Erwin and Judith work in the health sector. “There has been an ever-increasing workload in recent years, with fewer people doing more work for less. Many of my friends have quit their jobs, because there is no time for the nice things associated with our job, like actually caring for people.” Judith said.
“We have no more time, for example, for walks or similar activities. We have our hands full in our daily work with administration, documentation and the like. Nursing is increasingly being taken over by other companies whose employees are paid less. Caring is being outsourced and privatised.”
Erwin added, “Health care cuts have spawned a business model that enriches others.” In addition, there are fewer and fewer caregivers but more and more managers. “For every euro that goes into the health sector, there is an increasing proportion of managers, rather than nurses and caregivers for those who really need help.”
Discussing the political causes of this development, Judith said, “The unions have been sitting around the table with companies, negotiating for years, but nothing gets any better.” Erwin added, “Unions are too much part of the system. The whole society is going in the wrong direction.”
“It should be the duty of society to look after the elderly and the sick,” Judith said, “but instead, those who need help are refused it, while big business gets all the help and support it needs.” “We need a bit more socialism,” Erwin stated.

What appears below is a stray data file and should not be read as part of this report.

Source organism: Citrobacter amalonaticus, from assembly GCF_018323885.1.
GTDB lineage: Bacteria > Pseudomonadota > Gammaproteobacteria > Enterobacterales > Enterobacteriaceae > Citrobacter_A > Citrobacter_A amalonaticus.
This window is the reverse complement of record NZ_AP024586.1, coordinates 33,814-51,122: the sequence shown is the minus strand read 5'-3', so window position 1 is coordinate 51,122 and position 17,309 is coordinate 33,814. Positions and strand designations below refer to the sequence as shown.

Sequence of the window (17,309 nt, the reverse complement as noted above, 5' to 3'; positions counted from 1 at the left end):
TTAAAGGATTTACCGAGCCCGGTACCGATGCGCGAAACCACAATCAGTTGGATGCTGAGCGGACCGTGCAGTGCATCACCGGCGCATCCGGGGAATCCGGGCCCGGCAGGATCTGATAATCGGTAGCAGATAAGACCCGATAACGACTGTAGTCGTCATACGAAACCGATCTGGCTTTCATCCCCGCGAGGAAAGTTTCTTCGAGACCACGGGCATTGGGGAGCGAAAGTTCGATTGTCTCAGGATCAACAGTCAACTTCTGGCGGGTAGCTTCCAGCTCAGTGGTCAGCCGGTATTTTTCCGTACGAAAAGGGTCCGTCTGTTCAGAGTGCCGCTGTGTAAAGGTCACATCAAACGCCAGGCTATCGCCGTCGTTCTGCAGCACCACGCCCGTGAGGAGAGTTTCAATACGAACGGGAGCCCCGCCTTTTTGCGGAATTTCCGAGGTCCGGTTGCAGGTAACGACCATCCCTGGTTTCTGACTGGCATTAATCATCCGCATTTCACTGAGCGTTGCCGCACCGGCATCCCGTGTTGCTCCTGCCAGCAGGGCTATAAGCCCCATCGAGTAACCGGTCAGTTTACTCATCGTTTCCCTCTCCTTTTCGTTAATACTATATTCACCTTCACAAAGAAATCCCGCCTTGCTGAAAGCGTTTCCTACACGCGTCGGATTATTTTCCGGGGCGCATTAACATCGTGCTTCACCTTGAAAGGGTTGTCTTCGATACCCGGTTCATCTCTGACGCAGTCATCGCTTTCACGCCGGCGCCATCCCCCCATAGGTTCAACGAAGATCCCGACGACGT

“When the banks needed money, they got billions,” Judith added, “but when the health care sector needs money, they tell us there’s no money. The problem is that politicians do not represent the interests of the people, but rather the interests of the banks and corporations.”
Erwin had voted in past elections for the Socialist Party but said that’s over now. “They are too narrow-minded and nationalist. In recent years, they have become increasingly hostile to foreigners. They have turned to the right.”
Sophie and Freek are geriatric nurses in the outpatient care service from Utrecht and had just completed their training. They spoke about growing staff shortages. “That’s why we can no longer accept many patients and in practice they’re being denied care,” Freek said. “At my workplace, I have to send four to five people away every day because of a lack of staff.”
“It simply makes our work hard,” Sophie continued. “When we have to keep telling the patient: ‘No, I’m sorry, unfortunately we cannot do that.’ Or, ‘Unfortunately, I do not have the time, or, our facility has no room for you.’ Rejecting people because there is simply no staff, that’s what bothers me most in my job.”
The workers rejected the claim that there is no money to care for the elderly or for nursing. “There’s always money! It’s just a question of where it goes,” Sophie said. There will be more long drawn-out negotiations between the government and the unions, Freek believes. “There may be changes. but they will not be the changes we want.”
Workers are “confronted with political issues” and “the whole situation is approaching breaking point,” Sophie said. “You really notice this tension everywhere, even in your daily work. A colleague of mine retired a few months ago and told me that she has never seen a situation like this in the 45 years she has been working. Things have never been so bad. Many of those participating today can see this turning point and they recognise that everything is going down the drain.”